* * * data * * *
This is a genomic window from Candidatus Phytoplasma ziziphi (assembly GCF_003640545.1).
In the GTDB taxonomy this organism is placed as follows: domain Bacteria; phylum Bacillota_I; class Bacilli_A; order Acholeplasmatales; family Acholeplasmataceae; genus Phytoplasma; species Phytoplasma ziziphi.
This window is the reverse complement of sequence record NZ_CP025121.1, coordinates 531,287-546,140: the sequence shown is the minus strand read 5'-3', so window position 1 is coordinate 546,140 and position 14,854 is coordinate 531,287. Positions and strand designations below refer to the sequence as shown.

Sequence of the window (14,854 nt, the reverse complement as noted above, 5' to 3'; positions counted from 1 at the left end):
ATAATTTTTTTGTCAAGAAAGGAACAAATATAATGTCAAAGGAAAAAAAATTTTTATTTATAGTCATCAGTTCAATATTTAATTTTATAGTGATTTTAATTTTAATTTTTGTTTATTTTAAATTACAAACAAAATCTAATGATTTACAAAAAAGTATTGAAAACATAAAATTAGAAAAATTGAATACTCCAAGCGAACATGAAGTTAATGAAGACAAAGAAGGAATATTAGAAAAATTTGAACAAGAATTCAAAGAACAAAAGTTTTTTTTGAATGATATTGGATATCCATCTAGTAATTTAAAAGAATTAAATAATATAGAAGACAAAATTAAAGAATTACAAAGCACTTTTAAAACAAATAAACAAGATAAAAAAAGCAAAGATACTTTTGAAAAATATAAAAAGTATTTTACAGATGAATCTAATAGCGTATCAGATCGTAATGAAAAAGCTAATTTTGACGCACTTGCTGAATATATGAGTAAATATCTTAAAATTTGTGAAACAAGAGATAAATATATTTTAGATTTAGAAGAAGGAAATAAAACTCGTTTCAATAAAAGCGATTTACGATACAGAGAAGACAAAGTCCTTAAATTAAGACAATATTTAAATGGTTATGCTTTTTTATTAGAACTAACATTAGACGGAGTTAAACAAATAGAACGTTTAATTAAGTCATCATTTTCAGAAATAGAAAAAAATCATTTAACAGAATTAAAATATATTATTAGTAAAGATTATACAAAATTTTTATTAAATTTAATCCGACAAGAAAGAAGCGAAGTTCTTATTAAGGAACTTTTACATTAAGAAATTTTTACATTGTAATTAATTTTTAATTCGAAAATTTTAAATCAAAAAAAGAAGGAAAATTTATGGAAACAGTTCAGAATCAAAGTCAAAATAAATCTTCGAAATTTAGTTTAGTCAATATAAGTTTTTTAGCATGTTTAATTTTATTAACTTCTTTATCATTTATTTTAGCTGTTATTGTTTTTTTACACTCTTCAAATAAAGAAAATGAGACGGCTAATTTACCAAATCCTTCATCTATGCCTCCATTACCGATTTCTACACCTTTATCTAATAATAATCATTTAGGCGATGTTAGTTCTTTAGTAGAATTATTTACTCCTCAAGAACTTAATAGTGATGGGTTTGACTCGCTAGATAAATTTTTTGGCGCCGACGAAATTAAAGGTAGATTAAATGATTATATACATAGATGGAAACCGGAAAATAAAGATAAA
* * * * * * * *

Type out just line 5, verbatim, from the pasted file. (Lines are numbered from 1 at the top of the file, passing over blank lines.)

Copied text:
ATAATTTTTTTGTCAAGAAAGGAACAAATATAATGTCAAAGGAAAAAAAATTTTTATTTATAGTCATCAGTTCAATATTTAATTTTATAGTGATTTTAATTTTAATTTTTGTTTATTTTAAATTACAAACAAAATCTAATGATTTACAAAAAAGTATTGAAAACATAAAATTAGAAAAATTGAATACTCCAAGCGAACATGAAGTTAATGAAGACAAAGAAGGAATATTAGAAAAATTTGAACAAGAATTCAAAGAACAAAAGTTTTTTTTGAATGATATTGGATATCCATCTAGTAATTTAAAAGAATTAAATAATATAGAAGACAAAATTAAAGAATTACAAAGCACTTTTAAAACAAATAAACAAGATAAAAAAAGCAAAGATACTTTTGAAAAATATAAAAAGTATTTTACAGATGAATCTAATAGCGTATCAGATCGTAATGAAAAAGCTAATTTTGACGCACTTGCTGAATATATGAGTAAATATCTTAAAATTTGTGAAACAAGAGATAAATATATTTTAGATTTAGAAGAAGGAAATAAAACTCGTTTCAATAAAAGCGATTTACGATACAGAGAAGACAAAGTCCTTAAATTAAGACAATATTTAAATGGTTATGCTTTTTTATTAGAACTAACATTAGACGGAGTTAAACAAATAGAACGTTTAATTAAGTCATCATTTTCAGAAATAGAAAAAAATCATTTAACAGAATTAAAATATATTATTAGTAAAGATTATACAAAATTTTTATTAAATTTAATCCGACAAGAAAGAAGCGAAGTTCTTATTAAGGAACTTTTACATTAAGAAATTTTTACATTGTAATTAATTTTTAATTCGAAAATTTTAAATCAAAAAAAGAAGGAAAATTTATGGAAACAGTTCAGAATCAAAGTCAAAATAAATCTTCGAAATTTAGTTTAGTCAATATAAGTTTTTTAGCATGTTTAATTTTATTAACTTCTTTATCATTTATTTTAGCTGTTATTGTTTTTTTACACTCTTCAAATAAAGAAAATGAGACGGCTAATTTACCAAATCCTTCATCTATGCCTCCATTACCGATTTCTACACCTTTATCTAATAATAATCATTTAGGCGATGTTAGTTCTTTAGTAGAATTATTTACTCCTCAAGAACTTAATAGTGATGGGTTTGACTCGCTAGATAAATTTTTTGGCGCCGACGAAATTAAAGGTAGATTAAATGATTATATACATAGATGGAAACCGGAAAATAAAGATAAA